Confirming vireos

Yesterday, Greg Hanisek posted a message on the CTbirds listserve describing his discovery of a warbling vireo nest. His message included the tip that vireos frequently sing while on or near their nest (read the post here).

This behavior has been known for a long time, with reports back to at least 1902 (MM Miller. The Warbling Vireo, a nest singer. Bird-Lore 4:161-162), and a 1987 study found that “Males tend to sing continuously while on the nest and only fall silent toward the end of the incubation period or at the start of the nestling period.” (As an aside, vireos were not marked in this study, suggesting that singing birds were simply assumed to be males – as Greg pointed out in another post, we are learning that female song is much more widespread among songbirds that was long thought to be the case, so I’m not sure how good this assumption is.)

As Chris Loscalzo mentions, this singing behavior is perhaps surprising as it might draw attention to the nest. I don’t know whether singing increases the risk of predation, but eastern warbling vireos are know to puncture cowbird eggs and eject them from the nest, so brood parasitism is not a problem. (Interestingly, this is the not the case for western warbling vireos, which often raise young cowbirds.)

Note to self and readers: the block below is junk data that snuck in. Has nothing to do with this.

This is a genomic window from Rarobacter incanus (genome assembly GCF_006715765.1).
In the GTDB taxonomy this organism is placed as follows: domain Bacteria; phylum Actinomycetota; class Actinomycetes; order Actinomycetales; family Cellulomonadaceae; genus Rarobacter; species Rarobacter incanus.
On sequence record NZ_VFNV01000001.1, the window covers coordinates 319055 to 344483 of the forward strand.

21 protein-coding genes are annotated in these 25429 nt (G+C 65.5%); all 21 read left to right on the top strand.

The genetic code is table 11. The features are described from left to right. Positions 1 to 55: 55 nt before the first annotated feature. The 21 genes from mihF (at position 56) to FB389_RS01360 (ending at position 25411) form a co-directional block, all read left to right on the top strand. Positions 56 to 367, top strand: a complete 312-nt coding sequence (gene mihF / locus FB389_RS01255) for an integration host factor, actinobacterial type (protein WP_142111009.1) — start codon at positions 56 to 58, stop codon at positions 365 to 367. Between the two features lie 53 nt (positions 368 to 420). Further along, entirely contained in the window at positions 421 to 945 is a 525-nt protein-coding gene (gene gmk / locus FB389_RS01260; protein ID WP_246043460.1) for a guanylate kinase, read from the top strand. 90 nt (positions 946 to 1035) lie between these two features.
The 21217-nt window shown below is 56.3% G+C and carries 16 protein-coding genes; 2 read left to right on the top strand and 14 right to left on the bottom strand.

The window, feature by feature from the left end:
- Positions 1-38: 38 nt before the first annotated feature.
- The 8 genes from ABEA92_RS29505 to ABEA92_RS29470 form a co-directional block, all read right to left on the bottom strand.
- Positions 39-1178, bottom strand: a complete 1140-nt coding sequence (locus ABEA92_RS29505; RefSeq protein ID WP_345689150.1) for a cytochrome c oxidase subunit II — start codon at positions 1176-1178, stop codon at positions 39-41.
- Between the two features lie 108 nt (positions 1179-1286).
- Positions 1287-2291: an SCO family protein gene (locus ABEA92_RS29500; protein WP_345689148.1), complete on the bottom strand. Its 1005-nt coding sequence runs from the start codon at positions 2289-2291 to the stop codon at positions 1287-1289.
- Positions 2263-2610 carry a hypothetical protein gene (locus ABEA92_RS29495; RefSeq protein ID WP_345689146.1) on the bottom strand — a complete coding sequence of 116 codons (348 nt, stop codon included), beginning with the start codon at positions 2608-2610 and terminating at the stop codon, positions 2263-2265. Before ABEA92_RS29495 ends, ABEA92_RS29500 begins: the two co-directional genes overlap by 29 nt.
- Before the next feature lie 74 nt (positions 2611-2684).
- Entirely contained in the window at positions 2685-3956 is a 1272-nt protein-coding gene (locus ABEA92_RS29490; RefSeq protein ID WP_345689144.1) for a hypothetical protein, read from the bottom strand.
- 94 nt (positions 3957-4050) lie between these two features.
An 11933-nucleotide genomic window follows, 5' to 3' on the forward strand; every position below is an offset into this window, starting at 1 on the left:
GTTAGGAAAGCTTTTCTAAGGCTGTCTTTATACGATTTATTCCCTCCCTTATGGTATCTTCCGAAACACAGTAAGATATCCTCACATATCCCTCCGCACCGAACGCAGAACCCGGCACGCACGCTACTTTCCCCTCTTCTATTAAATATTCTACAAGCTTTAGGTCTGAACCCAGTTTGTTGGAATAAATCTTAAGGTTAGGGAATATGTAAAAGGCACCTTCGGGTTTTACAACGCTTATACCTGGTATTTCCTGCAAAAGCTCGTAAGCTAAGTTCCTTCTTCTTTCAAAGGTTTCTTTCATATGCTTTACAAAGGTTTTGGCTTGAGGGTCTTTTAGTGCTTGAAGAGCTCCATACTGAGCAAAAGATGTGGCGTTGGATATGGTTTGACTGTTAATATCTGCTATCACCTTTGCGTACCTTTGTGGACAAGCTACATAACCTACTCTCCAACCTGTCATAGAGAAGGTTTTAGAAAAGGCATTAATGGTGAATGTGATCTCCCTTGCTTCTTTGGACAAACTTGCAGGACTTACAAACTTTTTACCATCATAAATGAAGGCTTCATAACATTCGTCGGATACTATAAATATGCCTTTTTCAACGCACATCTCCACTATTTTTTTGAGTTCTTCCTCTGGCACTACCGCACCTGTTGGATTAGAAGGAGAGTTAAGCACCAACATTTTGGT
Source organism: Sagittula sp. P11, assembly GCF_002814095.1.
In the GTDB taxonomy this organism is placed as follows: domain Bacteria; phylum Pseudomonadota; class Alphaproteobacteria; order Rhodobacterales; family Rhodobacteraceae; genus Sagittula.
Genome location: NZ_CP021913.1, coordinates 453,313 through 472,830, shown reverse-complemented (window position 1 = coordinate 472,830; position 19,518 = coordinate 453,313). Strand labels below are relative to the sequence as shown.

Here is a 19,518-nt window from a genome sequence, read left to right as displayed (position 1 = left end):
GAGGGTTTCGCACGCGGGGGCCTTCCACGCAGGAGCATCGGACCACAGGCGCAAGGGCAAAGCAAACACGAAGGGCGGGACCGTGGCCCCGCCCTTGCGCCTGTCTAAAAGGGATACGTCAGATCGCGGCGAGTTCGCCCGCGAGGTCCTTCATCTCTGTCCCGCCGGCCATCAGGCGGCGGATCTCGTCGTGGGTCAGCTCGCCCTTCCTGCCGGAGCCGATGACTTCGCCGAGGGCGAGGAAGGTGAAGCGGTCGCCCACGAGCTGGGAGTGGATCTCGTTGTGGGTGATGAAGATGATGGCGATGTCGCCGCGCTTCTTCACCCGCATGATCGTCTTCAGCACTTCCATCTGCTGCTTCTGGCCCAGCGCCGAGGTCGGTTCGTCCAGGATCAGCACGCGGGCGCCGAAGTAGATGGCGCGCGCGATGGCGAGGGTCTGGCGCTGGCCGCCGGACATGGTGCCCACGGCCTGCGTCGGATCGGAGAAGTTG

Warbling vireos are widespread in Connecticut, but with relatively few confirmed records.  So, Greg’s tip for nesting finding is especially welcome.

Breeding atlas reports of warbling vireos in Connecticut during the 1980s (left) and preliminary data from 2018-2020 (right).

Unfortunately, I don’t have any photos of warbling vireos, but yellow-throated vireos also sing at the nest.

Yellow-throated vireo (not singing, and not on a nest!).

Like warbling vireos, yellow-throateds also have low confirmation rates, as the maps below show:

Breeding atlas reports of yellow-throated vireos in Connecticut during the 1980s (left) and preliminary data from 2018-2020 (right).

Part of what makes vireo nests so hard to find, is that they are often high in the canopy – usually in dense leaves far out on a branch. Most of those that I’ve found were so concealed that it was pointless to even try to photograph them. Here, though, is a picture of a yellow-throated vireo nest that I found near my home, early last spring, before the leaves fully emerged: